In Atlanta, Georgia, landlords don’t require to provide a written eviction notice. However, it is advisable to serve the tenant with a written “Notice to Comply” to have concrete evidence of the notice. 

The written notice should include the date of service, names, and addresses of all tenants, the reason for the notice, the amount of rent owed (if applicable), any additional fees due, the time given to pay rent or resolve the violation, and a description of how the notice will be delivered to the tenant.

It is essential to keep photographs and receipts of all your communication with the renter as evidence for potential legal proceedings.

File a Complaint With the Court

If the tenant fails to comply with the notice within the specified timeframe, the landlord can initiate the official eviction process by filing a complaint with the local Magistrate Court. Filing fees typically range from $60.00 to $75.00. It is advisable to fill out the paperwork correctly or seek assistance from a real estate attorney to avoid any delays.

Serve the Tenant

After filing the complaint, the court will issue a Landlord-Tenant (Dispossessory) Affidavit, which a local Sheriff will deliver to the tenant or send via certified mail if the tenant is unavailable. The tenant must then respond to the court within seven days. 

Failing to respond may result in a default judgment in favor of the landlord, allowing the landlord to request an eviction on the eighth day. If the tenant does respond, the court will schedule a date for the trial, and the tenant will receive a notification via certified mail.

Attend the Trial

The trial date will depend on the court’s availability. During this time, it is crucial for the landlord to gather strong evidence and prepare a compelling argument. This evidence can include lease terms, photographs of property damage, security camera footage, and proof of non-payment. The tenant may try to deny the claims, so it is crucial to have supporting evidence such as text messages, bank statements, and voicemail messages.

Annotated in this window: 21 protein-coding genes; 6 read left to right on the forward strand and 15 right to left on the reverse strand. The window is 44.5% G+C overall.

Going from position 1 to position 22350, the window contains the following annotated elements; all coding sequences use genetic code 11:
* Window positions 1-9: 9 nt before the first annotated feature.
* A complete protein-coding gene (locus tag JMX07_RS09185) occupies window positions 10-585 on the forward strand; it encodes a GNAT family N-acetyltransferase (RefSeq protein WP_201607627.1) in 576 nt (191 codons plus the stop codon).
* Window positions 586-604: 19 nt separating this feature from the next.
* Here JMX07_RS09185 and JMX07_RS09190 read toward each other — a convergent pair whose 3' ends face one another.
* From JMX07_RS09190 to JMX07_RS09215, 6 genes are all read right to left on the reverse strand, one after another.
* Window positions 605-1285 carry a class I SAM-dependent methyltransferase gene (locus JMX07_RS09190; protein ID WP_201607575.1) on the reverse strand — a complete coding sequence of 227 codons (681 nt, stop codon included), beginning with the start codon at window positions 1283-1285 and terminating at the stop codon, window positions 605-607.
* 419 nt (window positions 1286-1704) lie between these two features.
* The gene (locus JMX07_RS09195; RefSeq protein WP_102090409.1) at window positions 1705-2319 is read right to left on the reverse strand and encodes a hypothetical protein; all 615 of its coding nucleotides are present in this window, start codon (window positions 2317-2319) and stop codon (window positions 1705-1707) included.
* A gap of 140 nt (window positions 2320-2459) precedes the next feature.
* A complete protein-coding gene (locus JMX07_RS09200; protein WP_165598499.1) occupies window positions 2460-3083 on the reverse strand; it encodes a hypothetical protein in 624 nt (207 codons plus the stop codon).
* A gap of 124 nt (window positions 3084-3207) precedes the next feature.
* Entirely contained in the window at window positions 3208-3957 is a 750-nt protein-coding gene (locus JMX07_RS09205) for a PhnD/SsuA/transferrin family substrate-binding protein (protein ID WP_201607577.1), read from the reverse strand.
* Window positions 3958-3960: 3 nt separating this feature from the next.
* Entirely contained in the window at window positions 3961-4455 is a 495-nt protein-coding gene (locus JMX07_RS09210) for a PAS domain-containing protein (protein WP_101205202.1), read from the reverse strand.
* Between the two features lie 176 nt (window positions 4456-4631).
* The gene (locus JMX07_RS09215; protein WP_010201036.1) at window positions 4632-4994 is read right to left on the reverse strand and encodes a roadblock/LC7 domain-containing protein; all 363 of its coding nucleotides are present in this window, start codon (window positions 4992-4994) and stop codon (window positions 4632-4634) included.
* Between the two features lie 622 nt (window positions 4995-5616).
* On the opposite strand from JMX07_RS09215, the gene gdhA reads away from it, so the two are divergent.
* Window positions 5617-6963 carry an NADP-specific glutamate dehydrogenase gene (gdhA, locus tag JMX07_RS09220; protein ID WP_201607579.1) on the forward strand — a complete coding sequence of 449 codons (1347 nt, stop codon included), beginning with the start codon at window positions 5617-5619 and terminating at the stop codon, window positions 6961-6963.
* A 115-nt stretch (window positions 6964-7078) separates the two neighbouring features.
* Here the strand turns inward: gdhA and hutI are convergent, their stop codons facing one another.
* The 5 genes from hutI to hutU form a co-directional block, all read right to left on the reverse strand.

Retake Possession of the Property

If the landlord wins the case, they will be issued a Writ of Possession within seven days. This writ gives the tenant at least seven days to vacate the premises voluntarily. If the tenant refuses to leave, court officials may forcefully remove them, though the timeframe for this action may vary. Any belongings left by the tenant can be disposed of immediately after officially vacating.

It is worth mentioning that some landlords in Atlanta attempt to avoid lengthy and costly evictions by offering “cash for keys” agreements, providing a monetary incentive for the tenant to move out voluntarily. If the tenant declines this offer, a formal eviction through the court becomes necessary.

Approach Professional Property Managers

Adhere to the LawSuccessfully navigating the eviction process in Atlanta, GA, requires meticulous adherence to the specific rules and procedures outlined by the law. As a landlord, it is crucial to have a valid reason for eviction, provide the tenant with proper notice, follow the correct filing procedures with the court, and be ready for the possibility of attending a trial.

Considering the complexities and potential challenges involved, seeking guidance from a professional property management company like Silas Frazier Realty, LLC can be beneficial. 

We are a reputed property management company serving Atlanta, Snellville, Stone Mountain, Lilburn, Conyers, Smyrna, Marietta, Lithonia, Jonesboro, McDonough, Vinings, Brookhaven, and Tucker.

With our expertise in Atlanta’s real estate market and comprehensive knowledge of eviction laws, we can take the burden off landlords’ shoulders by handling the eviction process on their behalf.

Reach us at Silas Frazier Realty, LLC to learn more about eviction laws and regulations in Atlanta.